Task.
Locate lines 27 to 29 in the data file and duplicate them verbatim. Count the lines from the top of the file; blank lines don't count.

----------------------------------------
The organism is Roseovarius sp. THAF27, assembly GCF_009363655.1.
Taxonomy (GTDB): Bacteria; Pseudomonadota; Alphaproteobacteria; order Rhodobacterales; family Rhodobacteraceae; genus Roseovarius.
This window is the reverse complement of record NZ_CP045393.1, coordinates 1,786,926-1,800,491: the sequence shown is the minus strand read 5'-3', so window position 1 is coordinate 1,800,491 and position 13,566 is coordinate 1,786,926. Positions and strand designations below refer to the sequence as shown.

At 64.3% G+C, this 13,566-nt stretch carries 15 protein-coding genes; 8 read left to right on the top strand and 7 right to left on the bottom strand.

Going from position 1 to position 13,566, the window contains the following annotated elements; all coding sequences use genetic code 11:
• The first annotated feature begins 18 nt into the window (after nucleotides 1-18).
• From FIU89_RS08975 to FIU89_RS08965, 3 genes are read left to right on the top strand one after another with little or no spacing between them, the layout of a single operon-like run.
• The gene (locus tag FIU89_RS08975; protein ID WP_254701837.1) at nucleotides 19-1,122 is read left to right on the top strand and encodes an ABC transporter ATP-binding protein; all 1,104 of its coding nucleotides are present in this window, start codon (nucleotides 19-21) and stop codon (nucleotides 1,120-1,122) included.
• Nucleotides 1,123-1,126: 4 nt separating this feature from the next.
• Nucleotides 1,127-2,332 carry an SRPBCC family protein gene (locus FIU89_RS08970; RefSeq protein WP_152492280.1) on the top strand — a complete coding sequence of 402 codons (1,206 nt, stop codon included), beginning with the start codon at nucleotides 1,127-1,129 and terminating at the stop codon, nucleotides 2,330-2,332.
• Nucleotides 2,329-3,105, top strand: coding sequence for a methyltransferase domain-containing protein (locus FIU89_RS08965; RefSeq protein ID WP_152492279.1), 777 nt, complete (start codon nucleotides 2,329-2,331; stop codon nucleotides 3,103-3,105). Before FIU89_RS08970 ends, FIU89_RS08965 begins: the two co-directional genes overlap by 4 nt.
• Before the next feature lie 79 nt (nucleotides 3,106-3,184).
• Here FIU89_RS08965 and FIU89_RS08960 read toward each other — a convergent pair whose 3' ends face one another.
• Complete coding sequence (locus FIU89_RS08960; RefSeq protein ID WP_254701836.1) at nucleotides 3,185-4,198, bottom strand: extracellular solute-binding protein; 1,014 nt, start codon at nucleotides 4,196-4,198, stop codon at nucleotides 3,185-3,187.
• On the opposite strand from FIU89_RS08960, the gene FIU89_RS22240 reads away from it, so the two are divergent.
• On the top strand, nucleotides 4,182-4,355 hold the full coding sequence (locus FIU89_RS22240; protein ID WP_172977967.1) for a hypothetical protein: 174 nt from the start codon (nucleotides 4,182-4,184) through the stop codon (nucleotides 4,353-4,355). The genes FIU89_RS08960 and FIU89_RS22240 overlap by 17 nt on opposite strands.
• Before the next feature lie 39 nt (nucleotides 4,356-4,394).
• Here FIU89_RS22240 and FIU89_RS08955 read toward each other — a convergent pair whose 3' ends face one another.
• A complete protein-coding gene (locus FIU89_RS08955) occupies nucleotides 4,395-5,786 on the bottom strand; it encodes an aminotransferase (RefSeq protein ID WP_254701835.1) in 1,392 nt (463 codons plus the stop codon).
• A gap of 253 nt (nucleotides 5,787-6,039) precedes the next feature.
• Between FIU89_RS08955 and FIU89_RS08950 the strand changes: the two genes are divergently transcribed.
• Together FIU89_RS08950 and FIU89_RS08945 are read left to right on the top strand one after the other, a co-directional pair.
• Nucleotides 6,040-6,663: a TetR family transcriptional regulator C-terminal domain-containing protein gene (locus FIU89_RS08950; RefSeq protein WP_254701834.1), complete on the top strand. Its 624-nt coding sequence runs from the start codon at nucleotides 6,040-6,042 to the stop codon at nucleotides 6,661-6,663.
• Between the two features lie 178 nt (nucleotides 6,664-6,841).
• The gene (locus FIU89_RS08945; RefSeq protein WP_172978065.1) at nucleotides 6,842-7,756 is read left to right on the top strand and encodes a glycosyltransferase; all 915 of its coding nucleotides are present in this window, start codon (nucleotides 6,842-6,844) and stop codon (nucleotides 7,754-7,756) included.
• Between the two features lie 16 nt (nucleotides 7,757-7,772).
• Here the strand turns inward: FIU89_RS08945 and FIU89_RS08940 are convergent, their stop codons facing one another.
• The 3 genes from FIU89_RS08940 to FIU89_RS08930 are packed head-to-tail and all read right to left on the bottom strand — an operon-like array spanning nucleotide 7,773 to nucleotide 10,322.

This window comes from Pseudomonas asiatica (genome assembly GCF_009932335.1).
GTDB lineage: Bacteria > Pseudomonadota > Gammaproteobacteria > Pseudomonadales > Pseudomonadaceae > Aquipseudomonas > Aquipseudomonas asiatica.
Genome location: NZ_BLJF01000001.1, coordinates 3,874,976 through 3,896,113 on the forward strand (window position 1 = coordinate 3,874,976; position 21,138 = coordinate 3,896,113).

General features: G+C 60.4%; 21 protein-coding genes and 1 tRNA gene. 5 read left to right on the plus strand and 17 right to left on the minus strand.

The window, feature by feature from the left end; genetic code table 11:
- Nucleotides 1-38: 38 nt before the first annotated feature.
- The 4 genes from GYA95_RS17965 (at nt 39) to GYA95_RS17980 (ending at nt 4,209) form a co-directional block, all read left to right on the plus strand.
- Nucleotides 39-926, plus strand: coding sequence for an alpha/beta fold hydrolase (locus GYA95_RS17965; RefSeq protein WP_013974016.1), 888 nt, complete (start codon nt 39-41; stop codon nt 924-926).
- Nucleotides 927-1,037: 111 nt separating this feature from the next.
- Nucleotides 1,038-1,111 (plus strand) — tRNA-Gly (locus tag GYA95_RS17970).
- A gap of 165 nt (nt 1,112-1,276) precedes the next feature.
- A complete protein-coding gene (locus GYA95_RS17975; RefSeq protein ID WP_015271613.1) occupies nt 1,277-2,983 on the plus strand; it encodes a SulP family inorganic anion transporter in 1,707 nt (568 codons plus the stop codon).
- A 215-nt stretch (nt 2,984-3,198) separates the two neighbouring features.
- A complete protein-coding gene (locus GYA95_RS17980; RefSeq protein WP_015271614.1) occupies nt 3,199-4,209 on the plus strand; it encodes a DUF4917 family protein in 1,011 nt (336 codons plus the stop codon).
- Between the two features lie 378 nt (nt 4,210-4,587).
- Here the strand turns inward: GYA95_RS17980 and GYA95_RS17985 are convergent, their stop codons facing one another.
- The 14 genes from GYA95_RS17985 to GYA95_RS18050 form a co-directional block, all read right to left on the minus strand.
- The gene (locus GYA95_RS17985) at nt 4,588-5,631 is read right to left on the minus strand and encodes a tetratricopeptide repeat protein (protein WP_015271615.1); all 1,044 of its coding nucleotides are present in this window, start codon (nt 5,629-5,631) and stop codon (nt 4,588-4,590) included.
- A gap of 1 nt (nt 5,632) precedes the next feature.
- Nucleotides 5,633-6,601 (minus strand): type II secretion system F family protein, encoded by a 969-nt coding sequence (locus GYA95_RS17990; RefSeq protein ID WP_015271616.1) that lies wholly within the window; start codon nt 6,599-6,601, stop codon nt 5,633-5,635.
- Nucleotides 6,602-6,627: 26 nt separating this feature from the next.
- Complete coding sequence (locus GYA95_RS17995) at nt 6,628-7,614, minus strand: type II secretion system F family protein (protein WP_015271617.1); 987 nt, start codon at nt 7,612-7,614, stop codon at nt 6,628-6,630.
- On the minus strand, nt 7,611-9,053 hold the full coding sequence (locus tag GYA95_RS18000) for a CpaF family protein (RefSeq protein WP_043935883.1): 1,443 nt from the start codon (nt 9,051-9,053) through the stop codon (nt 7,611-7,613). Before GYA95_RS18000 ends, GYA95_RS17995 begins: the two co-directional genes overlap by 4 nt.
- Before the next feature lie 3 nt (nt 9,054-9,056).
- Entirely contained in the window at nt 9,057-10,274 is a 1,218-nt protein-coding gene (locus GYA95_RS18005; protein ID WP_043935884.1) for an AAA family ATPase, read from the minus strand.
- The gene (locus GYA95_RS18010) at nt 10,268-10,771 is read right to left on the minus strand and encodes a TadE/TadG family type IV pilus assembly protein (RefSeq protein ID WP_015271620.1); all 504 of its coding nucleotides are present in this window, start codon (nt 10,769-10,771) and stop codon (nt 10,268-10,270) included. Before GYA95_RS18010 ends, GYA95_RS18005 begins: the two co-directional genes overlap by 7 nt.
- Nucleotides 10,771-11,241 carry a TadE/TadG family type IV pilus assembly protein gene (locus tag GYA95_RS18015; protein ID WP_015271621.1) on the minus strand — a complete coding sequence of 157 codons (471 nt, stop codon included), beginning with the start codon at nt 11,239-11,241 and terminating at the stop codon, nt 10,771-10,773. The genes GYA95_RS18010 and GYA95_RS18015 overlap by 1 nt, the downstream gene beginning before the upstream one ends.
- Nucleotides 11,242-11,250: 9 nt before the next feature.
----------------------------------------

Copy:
• Here the strand turns inward: FIU89_RS08945 and FIU89_RS08940 are convergent, their stop codons facing one another.
• The 3 genes from FIU89_RS08940 to FIU89_RS08930 are packed head-to-tail and all read right to left on the bottom strand — an operon-like array spanning nucleotide 7,773 to nucleotide 10,322.

This window comes from Pseudomonas asiatica (genome assembly GCF_009932335.1).